"Questions are asked and answered every day. Question answering (QA) technology aims to deliver the same facility online. It goes further than the more familiar search based on keywords (as in Google, Yahoo, and other search engines), in attempting to recognize what a question expresses and to respond with an actual answer. This simplifies things for users in two ways. First, questions do not often translate into a simple list of keywords. ...Second, QA takes responsibility for providing answers, rather than a searchable list of links to potentially relevant documents (web pages), highlighted by snippets of text that show how the query matched the documents."
– from Bonnie Webber & Nick Webb. Question Answering. In The Handbook of Computational Linguistics and Natural Language Processing. Alexander Clark, Chris Fox, Shalom Lappin (Eds.). Wiley, 2010.
Viewing scenes and making sense of them is something people do effortlessly every day. Whether it's sussing out objects' colors or gauging their distances apart, it doesn't take much conscious effort to recognize items' attributes and apply knowledge to answer questions about them. That's patently untrue of most AI systems, which tend to reason rather poorly. But emerging techniques in visual recognition, language understanding, and symbolic program execution promise to imbue them with the ability to generalize to new examples, much like humans. Scientists at the MIT-IBM Watson AI Lab, a joint 10-year, $240 million partnership to propel scientific breakthroughs in machine learning, are perfecting an approach they say might overcome longstanding barriers in AI model design.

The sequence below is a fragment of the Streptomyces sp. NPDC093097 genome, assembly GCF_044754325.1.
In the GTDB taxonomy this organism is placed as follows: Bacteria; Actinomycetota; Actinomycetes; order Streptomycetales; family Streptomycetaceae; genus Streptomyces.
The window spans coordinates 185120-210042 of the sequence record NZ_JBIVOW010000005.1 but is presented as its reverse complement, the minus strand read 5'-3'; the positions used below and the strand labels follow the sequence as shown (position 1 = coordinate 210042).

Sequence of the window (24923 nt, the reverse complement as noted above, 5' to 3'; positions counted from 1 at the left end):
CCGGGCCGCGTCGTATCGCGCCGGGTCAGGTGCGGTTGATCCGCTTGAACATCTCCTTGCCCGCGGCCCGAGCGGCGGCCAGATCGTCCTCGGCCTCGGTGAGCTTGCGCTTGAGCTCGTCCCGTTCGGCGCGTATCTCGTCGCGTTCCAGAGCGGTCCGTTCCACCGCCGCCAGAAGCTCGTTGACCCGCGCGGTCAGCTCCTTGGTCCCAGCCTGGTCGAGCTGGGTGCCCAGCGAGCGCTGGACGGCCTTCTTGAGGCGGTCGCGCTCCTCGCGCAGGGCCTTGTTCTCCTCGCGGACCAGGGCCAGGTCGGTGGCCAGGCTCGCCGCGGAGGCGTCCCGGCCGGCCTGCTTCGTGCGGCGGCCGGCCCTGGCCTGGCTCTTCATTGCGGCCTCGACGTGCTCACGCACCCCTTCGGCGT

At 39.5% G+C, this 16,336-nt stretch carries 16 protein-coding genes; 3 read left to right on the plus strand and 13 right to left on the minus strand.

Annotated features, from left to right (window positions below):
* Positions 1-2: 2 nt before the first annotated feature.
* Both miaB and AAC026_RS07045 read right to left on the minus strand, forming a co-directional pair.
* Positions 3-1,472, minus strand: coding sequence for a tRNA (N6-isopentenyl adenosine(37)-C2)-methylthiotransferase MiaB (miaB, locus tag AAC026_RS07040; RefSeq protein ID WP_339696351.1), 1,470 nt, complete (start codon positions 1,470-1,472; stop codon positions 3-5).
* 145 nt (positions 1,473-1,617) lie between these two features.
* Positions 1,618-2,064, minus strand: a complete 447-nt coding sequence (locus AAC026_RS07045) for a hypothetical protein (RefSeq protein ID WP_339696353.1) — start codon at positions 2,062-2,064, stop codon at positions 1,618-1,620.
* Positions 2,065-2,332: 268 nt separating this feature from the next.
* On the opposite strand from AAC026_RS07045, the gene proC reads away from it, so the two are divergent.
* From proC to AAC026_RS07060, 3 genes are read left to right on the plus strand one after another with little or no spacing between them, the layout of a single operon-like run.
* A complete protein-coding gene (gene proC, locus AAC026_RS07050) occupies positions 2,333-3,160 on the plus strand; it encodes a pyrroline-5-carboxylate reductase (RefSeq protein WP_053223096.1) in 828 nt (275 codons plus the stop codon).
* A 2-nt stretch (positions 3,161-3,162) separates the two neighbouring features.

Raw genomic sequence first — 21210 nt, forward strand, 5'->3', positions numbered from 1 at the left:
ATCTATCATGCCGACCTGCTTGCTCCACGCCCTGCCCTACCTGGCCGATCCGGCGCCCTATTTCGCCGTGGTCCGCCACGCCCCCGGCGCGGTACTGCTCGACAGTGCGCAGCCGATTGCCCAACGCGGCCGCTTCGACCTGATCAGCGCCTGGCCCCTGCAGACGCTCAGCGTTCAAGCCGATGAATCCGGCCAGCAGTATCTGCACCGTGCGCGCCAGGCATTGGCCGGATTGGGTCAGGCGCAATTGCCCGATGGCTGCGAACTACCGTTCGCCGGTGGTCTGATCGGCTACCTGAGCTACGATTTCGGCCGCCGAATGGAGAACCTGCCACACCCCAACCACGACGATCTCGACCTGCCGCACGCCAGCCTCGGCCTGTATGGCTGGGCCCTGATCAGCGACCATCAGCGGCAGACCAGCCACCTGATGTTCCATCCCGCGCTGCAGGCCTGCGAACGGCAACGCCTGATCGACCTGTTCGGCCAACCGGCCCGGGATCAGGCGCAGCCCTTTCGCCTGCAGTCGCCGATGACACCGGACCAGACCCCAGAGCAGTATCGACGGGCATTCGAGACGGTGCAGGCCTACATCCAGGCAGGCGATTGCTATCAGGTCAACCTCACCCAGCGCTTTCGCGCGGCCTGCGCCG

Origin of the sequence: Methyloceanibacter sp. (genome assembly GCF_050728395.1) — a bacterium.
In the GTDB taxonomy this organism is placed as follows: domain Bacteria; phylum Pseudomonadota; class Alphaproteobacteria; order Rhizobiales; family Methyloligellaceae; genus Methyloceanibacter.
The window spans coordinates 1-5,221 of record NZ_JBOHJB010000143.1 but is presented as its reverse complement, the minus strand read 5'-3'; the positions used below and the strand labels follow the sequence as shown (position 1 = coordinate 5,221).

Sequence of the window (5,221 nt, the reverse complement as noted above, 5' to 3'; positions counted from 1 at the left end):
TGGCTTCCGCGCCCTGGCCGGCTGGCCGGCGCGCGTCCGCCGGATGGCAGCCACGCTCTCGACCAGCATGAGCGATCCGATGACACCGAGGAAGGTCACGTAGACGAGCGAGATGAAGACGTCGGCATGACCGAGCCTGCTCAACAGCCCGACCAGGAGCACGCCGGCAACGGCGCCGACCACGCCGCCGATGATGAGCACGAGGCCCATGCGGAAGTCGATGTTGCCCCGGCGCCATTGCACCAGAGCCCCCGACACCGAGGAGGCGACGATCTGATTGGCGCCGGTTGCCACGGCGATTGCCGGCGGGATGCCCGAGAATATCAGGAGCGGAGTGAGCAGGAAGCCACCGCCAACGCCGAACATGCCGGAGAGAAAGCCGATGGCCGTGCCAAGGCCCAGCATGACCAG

Researchers from the University of Maryland have figured out how to reliably create such questions through a human-computer collaboration, developing a dataset of more than 1,200 questions that, while easy for people to answer, stump the best computer answering systems today. The system that learns to master these questions will have a better understanding of language than any system currently in existence. The work is described in an article published in the 2019 issue of the journal Transactions of the Association for Computational Linguistics. "Most question-answering computer systems don't explain why they answer the way they do, but our work helps us see what computers actually understand," said Jordan Boyd-Graber, associate professor of computer science at UMD and senior author of the paper. "In addition, we have produced a dataset to test on computers that will reveal if a computer language system is actually reading and doing the same sorts of processing that humans are able to do."